Hughes said it’s important to note that executives creating ERGs themselves can come off as disingenuous and arbitrary. Instead, provide it as an option to employees and support those who express the desire to lead one.
“(The Carvana executives) said, ‘Tell us what you need to support you but get out of your way to have it be authentic,’” Hughes shared. “They’ve been very great about putting it in the hand of the employees so that we feel supported to create a space where we feel fulfilled, and we feel a sense of belonging. It’s resonated.
It can feel insincere for the company to advertise community service and volunteer work, but in a hiring environment in which more people are looking for jobs that reflect their personal values, it is important to relay how the company finds meaning beyond profits and paychecks. Behind-the-scenes work is great, but promoting it can help job seekers learn about your business.
“Our applicants are quizzing us: ‘What are we doing to help the community?’ ‘What are we doing to help our own employee base?’” Stavros said.
Carvana creates employee testimonial videos to share the job details and work-life balance of the company.
Inclusiveness can help draw in more potential talent as employers try to expand the pools of candidates. Dionne recommended adding bilingual employees to leadership teams to assist with employees whose first language is not English, and Chiara said your mix of recruiters should reflect the mix of job candidates you are seeking.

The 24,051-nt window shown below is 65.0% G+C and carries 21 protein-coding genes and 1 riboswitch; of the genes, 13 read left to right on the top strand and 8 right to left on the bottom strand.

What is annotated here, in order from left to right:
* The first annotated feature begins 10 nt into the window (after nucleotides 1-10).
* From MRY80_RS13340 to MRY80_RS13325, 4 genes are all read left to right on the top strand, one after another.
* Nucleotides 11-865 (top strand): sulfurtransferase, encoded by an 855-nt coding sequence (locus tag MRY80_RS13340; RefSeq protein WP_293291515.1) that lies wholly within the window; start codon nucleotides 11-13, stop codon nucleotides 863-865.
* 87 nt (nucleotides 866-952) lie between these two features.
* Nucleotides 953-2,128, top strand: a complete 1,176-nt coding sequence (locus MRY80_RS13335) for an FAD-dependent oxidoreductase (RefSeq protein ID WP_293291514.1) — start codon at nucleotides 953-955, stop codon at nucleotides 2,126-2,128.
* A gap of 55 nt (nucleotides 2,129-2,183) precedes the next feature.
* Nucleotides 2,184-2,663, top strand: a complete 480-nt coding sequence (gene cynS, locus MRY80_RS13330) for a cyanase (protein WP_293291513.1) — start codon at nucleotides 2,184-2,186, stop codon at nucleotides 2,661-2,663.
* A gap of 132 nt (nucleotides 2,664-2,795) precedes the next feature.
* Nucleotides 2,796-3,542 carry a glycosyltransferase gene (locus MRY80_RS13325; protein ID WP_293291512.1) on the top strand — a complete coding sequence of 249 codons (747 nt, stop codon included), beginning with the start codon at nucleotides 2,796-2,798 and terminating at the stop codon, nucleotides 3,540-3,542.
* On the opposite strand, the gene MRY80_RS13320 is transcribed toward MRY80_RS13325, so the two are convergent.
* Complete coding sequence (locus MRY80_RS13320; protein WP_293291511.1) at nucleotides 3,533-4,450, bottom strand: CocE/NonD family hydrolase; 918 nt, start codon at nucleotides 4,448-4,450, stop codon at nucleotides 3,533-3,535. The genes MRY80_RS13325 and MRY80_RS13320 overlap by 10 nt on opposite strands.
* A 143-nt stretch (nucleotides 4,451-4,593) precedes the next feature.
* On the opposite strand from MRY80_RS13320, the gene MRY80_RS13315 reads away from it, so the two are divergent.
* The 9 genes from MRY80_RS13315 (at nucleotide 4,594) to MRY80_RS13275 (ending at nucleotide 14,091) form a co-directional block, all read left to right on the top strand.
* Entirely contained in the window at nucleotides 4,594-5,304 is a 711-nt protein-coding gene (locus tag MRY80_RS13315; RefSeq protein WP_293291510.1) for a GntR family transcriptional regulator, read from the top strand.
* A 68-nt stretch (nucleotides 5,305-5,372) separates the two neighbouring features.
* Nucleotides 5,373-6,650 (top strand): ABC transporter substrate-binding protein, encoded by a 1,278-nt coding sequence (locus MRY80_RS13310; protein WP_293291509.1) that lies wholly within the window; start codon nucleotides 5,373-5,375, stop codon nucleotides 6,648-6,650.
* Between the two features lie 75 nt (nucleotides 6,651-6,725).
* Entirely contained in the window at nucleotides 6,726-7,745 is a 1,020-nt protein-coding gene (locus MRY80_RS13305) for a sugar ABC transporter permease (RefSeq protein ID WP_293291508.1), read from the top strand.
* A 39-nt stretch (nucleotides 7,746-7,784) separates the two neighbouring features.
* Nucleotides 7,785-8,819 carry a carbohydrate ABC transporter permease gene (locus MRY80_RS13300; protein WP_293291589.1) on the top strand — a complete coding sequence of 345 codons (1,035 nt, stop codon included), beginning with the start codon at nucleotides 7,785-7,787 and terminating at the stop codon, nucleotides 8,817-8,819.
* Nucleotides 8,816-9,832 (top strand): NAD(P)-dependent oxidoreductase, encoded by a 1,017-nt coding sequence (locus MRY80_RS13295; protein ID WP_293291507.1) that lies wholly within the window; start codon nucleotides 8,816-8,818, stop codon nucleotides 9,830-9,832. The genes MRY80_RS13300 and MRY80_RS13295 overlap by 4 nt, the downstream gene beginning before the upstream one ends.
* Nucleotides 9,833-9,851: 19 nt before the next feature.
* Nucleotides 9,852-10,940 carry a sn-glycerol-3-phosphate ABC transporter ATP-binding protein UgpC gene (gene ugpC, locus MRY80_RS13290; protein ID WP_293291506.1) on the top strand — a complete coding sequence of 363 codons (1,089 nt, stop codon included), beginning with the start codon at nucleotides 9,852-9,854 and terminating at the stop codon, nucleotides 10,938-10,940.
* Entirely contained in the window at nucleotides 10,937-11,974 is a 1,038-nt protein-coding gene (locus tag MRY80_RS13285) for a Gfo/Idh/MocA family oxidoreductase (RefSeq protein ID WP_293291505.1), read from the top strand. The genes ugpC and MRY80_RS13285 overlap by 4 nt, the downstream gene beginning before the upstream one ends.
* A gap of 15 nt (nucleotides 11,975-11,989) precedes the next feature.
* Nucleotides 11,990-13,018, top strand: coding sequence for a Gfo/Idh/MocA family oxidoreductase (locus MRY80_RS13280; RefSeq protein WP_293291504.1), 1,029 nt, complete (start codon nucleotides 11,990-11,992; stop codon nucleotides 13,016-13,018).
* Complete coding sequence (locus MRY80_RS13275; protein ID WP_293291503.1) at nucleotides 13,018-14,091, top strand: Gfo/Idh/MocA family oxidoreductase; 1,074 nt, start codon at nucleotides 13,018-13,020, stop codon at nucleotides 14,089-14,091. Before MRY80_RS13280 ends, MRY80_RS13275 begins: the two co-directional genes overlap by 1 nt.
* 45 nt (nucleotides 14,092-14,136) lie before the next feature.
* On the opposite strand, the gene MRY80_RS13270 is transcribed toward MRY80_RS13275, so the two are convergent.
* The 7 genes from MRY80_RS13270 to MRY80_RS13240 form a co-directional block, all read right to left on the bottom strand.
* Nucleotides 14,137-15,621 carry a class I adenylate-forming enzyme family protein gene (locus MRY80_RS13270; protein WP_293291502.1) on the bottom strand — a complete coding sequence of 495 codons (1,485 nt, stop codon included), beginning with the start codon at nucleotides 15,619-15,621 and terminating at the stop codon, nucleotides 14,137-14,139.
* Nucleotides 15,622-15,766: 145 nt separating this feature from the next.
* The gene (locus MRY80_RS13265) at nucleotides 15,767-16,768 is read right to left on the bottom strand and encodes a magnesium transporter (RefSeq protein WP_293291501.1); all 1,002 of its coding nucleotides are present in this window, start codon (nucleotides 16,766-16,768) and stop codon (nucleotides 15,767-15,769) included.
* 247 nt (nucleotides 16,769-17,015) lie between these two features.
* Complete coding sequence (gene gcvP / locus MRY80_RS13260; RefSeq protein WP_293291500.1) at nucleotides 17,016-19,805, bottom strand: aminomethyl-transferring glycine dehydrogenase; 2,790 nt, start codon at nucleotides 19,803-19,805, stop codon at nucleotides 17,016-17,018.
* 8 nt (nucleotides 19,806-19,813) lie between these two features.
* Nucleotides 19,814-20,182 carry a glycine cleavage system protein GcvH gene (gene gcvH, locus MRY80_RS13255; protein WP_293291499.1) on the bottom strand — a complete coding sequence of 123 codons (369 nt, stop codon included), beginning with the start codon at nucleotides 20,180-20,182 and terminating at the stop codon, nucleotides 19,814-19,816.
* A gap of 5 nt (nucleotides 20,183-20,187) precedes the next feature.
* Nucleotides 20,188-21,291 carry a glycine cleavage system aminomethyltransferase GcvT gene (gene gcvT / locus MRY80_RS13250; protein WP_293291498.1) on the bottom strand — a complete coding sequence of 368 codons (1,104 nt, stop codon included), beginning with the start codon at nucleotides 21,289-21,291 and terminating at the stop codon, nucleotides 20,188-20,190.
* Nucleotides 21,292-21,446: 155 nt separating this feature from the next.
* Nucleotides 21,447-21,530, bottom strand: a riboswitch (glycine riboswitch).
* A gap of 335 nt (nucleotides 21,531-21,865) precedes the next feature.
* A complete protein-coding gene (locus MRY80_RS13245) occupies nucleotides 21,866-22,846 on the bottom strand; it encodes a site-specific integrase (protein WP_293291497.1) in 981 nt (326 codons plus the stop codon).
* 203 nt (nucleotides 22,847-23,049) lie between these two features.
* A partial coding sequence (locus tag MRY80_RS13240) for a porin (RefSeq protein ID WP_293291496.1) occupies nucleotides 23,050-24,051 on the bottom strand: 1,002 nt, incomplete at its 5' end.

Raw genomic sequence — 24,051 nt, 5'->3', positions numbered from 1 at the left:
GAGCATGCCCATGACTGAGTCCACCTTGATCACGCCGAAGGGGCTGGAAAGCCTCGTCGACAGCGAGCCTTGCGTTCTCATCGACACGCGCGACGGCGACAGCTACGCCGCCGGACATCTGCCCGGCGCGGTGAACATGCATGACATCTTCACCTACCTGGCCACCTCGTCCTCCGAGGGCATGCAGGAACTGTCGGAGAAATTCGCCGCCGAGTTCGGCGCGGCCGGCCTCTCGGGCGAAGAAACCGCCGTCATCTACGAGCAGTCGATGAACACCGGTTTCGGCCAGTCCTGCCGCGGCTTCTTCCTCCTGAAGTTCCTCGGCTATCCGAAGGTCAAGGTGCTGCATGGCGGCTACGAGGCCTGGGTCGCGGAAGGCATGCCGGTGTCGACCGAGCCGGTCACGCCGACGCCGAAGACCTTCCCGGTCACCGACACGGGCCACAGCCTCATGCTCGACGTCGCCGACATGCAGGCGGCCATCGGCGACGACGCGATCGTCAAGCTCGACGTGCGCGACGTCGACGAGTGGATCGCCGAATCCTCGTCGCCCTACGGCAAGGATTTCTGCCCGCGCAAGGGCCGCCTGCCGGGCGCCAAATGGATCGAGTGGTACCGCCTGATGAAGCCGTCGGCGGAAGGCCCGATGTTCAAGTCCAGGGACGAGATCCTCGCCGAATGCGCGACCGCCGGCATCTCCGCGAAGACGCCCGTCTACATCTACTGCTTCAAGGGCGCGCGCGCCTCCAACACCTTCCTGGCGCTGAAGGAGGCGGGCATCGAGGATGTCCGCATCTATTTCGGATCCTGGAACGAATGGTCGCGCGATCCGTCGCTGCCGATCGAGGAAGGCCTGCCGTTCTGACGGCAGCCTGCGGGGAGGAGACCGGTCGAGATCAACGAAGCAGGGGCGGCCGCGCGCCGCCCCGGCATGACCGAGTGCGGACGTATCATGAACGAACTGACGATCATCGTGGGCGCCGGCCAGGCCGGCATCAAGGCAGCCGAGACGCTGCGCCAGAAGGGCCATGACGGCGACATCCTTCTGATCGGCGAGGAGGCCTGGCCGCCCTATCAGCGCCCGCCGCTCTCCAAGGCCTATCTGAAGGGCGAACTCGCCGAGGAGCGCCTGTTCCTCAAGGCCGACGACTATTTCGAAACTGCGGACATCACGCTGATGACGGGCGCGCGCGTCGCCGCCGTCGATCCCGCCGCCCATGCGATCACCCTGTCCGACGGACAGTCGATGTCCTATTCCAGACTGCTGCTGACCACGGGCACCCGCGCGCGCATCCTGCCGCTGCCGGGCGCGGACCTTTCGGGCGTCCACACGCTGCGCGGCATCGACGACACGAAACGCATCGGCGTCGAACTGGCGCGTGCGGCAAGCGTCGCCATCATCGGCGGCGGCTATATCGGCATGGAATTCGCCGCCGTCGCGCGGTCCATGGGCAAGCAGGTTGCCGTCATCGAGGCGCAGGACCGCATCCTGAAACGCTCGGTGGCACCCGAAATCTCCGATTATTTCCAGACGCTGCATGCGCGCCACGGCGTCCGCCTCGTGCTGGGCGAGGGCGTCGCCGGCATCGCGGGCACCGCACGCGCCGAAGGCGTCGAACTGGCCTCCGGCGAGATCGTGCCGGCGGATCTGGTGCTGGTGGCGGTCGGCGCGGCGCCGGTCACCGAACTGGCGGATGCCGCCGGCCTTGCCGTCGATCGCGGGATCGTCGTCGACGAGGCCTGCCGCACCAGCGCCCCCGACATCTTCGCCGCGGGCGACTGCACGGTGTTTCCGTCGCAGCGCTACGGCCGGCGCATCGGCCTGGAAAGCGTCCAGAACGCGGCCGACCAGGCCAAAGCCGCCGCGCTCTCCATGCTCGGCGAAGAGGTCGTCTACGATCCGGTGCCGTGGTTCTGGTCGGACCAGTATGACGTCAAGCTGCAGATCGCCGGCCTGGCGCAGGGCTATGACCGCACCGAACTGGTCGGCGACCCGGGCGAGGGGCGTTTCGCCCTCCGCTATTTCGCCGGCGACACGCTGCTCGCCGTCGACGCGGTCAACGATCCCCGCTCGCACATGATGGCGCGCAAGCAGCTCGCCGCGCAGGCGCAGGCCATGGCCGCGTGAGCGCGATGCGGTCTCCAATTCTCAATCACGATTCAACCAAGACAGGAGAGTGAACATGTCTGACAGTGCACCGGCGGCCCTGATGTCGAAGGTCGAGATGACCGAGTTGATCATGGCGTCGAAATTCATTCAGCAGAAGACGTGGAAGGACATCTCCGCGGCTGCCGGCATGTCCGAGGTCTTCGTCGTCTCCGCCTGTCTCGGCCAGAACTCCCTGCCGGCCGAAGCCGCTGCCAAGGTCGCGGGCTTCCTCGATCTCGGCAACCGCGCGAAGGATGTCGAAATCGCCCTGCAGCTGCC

“Those are key things to inclusiveness -- if all the people that manage me don't sound like me or look like me, how do we help include more people by changing some of our leadership staff?” Dionne said.
Trenter said some Partners Personnel clients will remove requirements such as obtaining a high school diploma to attract a wider swath of applicants or omit a required number of years of experience to encourage potential applicants to call and get more information.
Advertising the job openings
Different jobs call for different means of advertising talent. At Carvana, social media ads may be best to promote a corporate opening, but inspection center workers or truck drivers may not be on LinkedIn. They’re more likely to see a traditional method like radio or billboard, or perhaps even offbeat methods like an advertisement on the back of napkin holders in small-town cafes.
“Hiring for each workforce has a different challenge,” Chiara said. “We have to come up with creative ideas and ways to attract that talent, then hire that talent and retain that talent.”
Bringing in job recruiters can also help. Partners Personnel searches not just for backgrounds that match the job description, but people who will match the company.
“We have our recruiters go tour the facilities because we want to make sure that we’re seeing the culture in the business so that we are making that right fit for each client,” Trenter said.
At the end of the day, we’re human.
“The stressors in the workplace right now are just overwhelming,” Dionne said. “We've got to figure out how to work through some of that too because otherwise, people are going to be in the workplace for a short period of time and then they're just jumping for the money because it doesn’t matter anymore.”